One of the most under-appreciated parts of software engineering is actually deploying your code. There is al lot of focus on building highly scalable data pipelines, but in the end your code has to ‘magically’ transferred from a local machine to a deployable piece of pipeline in the cloud.
In a previous article I’ve discussed building data pipelines in Scala & Spark and deploying them on Kubernetes, well at least deploying them on your local minikube setup for testing purposes.
Day 1 of the journey on building my first Scala GraalVM ZIO application
Continued from Day 0
Now that we have a basic project setup and somewhat building, we need to stabilise it a bit more, so we can spend all our future energy on actually writing the code. This means CI/CD, dockerising, versioning, but more important getting the binary stable on *nix and mac environments. This means diving deeper into GraalVM and it’s available build tools. …
Day 0 of the journey on building my first Scala GraalVM ZIO application
Caveat: Normally I write posts about how I tackled a problem and present the solution on a silver platter.
In this series I’d like you to take you on a journey of exploration. I have no idea how fast this will progress or where it will end up. I will try to work at least 1 day a week on this.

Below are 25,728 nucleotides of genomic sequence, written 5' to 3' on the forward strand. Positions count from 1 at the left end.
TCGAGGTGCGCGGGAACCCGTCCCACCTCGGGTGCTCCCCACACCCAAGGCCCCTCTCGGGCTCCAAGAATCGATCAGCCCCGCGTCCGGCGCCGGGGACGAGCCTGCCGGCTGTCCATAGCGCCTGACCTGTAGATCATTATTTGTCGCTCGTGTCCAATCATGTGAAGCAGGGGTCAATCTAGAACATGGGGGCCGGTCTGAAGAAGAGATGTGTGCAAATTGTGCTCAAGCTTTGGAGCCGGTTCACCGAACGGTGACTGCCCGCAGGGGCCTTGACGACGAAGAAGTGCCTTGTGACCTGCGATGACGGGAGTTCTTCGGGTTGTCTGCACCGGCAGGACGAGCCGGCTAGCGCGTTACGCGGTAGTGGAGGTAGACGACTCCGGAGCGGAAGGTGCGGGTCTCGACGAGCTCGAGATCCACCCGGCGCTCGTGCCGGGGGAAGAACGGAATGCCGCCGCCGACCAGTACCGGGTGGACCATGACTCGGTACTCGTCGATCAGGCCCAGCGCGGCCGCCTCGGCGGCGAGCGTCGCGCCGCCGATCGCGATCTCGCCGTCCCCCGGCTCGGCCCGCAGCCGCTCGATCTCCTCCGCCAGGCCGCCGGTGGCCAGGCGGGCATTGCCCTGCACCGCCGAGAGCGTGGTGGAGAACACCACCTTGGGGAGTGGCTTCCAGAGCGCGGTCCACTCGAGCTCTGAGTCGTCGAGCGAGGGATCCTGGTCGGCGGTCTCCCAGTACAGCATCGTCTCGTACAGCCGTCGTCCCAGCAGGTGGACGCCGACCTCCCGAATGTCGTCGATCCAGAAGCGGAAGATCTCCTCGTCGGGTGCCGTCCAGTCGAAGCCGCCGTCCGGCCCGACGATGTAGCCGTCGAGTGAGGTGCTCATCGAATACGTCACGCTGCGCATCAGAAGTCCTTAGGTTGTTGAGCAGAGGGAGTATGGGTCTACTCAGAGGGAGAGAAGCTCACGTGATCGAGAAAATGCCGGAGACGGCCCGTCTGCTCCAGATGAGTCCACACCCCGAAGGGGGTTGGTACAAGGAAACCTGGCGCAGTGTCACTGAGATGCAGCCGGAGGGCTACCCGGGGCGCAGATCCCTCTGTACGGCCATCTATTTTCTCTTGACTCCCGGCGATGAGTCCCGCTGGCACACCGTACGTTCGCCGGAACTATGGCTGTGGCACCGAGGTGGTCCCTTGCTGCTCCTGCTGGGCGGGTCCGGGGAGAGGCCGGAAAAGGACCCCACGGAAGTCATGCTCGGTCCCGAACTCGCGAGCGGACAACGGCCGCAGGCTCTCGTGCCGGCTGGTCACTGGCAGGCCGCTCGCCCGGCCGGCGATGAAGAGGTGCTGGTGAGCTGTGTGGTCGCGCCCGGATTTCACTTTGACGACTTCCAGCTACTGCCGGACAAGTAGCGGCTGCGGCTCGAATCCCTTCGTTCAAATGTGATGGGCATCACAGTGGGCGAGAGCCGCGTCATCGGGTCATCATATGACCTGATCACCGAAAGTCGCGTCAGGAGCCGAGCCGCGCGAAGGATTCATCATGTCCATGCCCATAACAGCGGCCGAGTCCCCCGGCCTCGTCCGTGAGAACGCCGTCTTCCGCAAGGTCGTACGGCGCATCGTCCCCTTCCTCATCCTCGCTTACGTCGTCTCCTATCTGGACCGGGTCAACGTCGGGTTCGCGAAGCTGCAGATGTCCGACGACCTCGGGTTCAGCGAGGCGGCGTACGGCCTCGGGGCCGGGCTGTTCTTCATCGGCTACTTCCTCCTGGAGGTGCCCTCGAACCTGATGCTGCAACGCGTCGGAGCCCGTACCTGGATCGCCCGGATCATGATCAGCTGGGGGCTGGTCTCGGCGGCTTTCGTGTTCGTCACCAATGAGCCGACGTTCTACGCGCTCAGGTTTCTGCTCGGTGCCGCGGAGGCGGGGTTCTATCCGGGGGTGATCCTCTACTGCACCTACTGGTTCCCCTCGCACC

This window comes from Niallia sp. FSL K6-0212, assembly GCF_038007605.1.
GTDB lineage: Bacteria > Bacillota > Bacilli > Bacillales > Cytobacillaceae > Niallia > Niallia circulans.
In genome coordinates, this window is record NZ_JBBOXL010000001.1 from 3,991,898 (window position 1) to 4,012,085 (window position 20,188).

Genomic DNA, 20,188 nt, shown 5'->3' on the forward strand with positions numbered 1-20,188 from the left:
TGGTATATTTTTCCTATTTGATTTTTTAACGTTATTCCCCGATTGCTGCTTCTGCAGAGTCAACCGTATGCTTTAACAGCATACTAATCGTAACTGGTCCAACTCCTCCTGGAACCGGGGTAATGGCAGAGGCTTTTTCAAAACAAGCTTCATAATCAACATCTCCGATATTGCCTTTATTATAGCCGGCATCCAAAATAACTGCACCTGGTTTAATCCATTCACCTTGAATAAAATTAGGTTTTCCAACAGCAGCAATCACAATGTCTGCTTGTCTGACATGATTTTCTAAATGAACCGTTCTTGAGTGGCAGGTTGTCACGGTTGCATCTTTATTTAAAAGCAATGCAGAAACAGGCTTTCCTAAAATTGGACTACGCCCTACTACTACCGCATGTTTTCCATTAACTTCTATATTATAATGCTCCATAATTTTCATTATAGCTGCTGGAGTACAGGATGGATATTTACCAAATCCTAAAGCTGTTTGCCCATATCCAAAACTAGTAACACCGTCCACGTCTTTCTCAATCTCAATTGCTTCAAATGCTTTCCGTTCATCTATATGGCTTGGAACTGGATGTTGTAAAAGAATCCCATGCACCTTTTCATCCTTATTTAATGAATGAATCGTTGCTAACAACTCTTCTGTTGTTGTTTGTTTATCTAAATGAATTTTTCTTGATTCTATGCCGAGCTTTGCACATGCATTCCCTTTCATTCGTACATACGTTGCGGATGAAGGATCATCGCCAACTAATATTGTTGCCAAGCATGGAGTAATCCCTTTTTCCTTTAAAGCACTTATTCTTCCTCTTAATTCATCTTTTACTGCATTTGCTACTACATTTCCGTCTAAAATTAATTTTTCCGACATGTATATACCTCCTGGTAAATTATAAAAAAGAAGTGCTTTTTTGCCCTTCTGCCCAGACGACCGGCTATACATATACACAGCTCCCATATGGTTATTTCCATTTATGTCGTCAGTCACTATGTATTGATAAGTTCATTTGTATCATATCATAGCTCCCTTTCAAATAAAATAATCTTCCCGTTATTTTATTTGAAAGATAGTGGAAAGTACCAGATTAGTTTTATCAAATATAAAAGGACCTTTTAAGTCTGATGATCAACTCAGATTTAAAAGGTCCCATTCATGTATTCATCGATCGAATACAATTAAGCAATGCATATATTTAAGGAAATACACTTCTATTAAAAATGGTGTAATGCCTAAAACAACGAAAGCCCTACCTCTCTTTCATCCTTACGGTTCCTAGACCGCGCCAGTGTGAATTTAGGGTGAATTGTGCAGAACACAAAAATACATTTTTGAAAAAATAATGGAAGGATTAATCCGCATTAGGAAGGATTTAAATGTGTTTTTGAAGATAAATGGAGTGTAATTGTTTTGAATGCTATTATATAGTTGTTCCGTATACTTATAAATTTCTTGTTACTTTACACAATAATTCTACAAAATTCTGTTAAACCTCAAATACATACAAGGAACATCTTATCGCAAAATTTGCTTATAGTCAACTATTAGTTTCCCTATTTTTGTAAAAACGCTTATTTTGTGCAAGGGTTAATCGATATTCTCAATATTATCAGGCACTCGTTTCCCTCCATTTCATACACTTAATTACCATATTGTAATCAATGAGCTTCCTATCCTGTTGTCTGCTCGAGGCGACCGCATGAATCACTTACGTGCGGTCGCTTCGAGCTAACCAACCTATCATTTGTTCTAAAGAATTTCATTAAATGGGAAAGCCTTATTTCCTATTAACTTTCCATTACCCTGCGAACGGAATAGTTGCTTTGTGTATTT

There are way better tutorials write ups for each of these tools (zio, kafka, api, graalvm), but I just want to…
For each challenge there are many technology stacks that can provide the solution. I’m not claiming this approach is the holy grail of data processing, but this more the tale of my quest to combine these widely supported tools in a maintainable fashion.
From the onset I’ve always tried to generate as much configuration as possible, mainly because I’ve experienced it’s easy to drown in a sea of yaml-files, conf-files and incompatible versions in registries, repositories, CI/CD pipelines and deployments.
What I created was a sbt script that, when triggered, builds a fat-jar, which gets wrapped it in a docker-file…
Recently a colleague at Datlinq asked me to help her with a data problem, that seemed very straightforward at a glance.
She had purchased a small set of data from the chamber of commerce (Kamer van Koophandel: KvK) that contained roughly 50k small sized companies (5–20FTE), which can be hard to find online.
She noticed that many of those companies share the same address, which makes sense, because a lot of those companies tend to cluster in business complexes.
Since my childhood I’ve always been a coder. I got started with some GW BASIC, but quickly moved to C and C++ during my high school years, though I never really considered it as a possible future occupation. It was more of a fun hobby and since my friends also did it, it didn’t seem that strange or special. Some liked football, some drawing, I liked programming.
In fact: I’ve always thought of ending up a veterinarian. Programming and hacking seemed more as as hobby to me, also because it came from and ended up in playing games (eg. …